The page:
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Located on the banks of the St. Lawrence River, Québec City is the capital city of Canada's Québec province. Known for its classical architecture and a distinctive European feel, like most of the province, Québec City (Ville de Québec) is the second most populous city in the province after Montreal and the eleventh most populous city in Canada. The Historic District of Old Québec's fortified city walls are the only ones of their kind left standing in northern North America, and in 1985, were designated a UNESCO World Heritage Site.
Québec City was the first city in Canada to be established with the goal of becoming a permanent settlement rather than a commercial outpost such as St. John's, Newfoundland, or Labrador and Port Royal, Nova Scotia. In 1535 the French explorer Jacques Cartier built a fort where he remained in residence for a year. He returned in 1541 to build a permanent settlement, however, it was abandoned in 1542.
Today, Québec City is one of Canada's largest cities. As of 2016, it had a population of 531,902, with 800,296 concentrated in its metropolitan center. Most of the city is French-speaking. Native English speakers represent only 1.5 percent of the city's population. The city is divided into 34 districts and six boroughs. In 2002, several nearby towns were annexed to accommodate growth.
Québec City is located along Canada's St. Lawrence River near the confluence with the St. Charles River. Due to its location along these waterways, most of the area is flat and low-lying. However, the Laurentian Mountains north of the city offer increased elevation.
Quebec City is the most European of any city in North America, they speak French all the time. There is a part of town called Old Quebec which is really like being in France. The architecture is just gorgeous, food, shopping. I'd say Quebec city is the most beautiful city in North America I've seen.
Quebec has three national parks. These are Forillon, Mingan Archipelago, and La Mauricie. In total, these parks cover 927 km² (358 sq. miles). These parks are renowned for their camping sites, hiking trails, and wildlife observation opportunities. Whether you live in a city center or a rural community, Quebec offers you easy access to pristine areas of nature through its National Parks.
Across both city and rural environments, real estate and housing rental prices in Quebec are considered low. Montreal, Quebec’s largest city, has an average home price of 72 percent of the Canadian average. The differential in monthly rent is also comparative. Overall, Montreal is ranked as the fourth least expensive city out of 68 top cities in North America. Quebec City is ranked as the most affordable of the top 68 cities in North America. In terms of housing alone, the average price of a family home in Quebec City is 55 percent of the average home price in Canada. Real estate prices outside of the major two cities are even lower. It is not uncommon to find homes in the 1,200 to 1,500 sq. foot (111 to 139 m²) in rural communities for sale below the USD $120,000 range.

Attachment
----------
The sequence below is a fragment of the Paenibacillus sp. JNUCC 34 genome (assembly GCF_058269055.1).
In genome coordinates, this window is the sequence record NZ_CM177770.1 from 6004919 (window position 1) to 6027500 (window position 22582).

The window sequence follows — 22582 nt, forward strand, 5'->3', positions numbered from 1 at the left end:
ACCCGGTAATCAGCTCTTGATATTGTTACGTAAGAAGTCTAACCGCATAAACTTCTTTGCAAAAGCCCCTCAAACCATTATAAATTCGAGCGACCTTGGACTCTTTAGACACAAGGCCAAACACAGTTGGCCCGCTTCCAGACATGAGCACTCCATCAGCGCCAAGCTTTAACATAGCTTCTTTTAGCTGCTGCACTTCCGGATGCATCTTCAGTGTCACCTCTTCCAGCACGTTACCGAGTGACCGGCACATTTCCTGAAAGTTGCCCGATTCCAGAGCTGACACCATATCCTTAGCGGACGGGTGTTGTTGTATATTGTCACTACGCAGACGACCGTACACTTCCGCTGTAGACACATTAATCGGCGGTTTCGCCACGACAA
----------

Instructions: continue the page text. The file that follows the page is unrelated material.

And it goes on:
Over the last 20 years, some 66,000+ jobs have been created in Quebec City, bolstering what has become one of the backbones of Canada’s national economy. In addition, unemployment has historically been below the national average. In terms of industries, public administration, manufacturing, commerce and tourism lead the way. The five reasons listed here are just the start of what you’ll find in Quebec City. So, what else is waiting for you? There’s beautiful scenery, thriving culture, diversity, sports, stunning architecture and so much more.
The cost of residential electricity in Quebec is the lowest in Canada, and by some accounts, the lowest in all of North America. The average cost per kWh in Quebec is $0.073. This can be compared to the national average in Canada, which is $0.174. Depending on what American city is used for comparison, the cost of residential electricity in Quebec is one-quarter to one-half of that in the United States. This low price holds steady whether you reside in Montreal, Quebec City, or any of the rural communities across the province. In terms of how the electricity is sourced in Quebec, the majority is generated with hydroelectric dams. This qualifies the electricity used in Quebec to be labelled as coming from a renewable source.
You should know that Quebec has repeatedly ranked as one of the safest provinces in all of Canada (if not the safest), with a crime severity index (CSI) score that falls well below other popular provinces like Alberta and British Columbia. CSI is a measure that takes into account how often a crime is committed and how serious the crime was, so it’s a good indicator of safety. Quebec City has also fared particularly well within the Quebec province when it comes to occurrences of crime. In fact, one report from 2019 found it to have the lowest CSI of all Census Metropolitan Areas, and the city has been named the safest metropolitan area in all of Canada to raise children in.
Many people in Quebec City choose to own and drive an automobile, but a wide variety of alternatives exist for those who don’t. The city is a haven for cyclists with well-lit and well-defined bike paths in place for people to commute to and from parts of town. There’s also a local bus network, Réseau de transport de la Capitale, that’s affordable and offers routes throughout the metro area. Via Rail Canada provides train transport that’s efficient and connects Quebec City to other places throughout Canada. And should you need to fly, Jean Lesage International Airport is one of the busiest airports in the entire country, with service to destinations across the globe.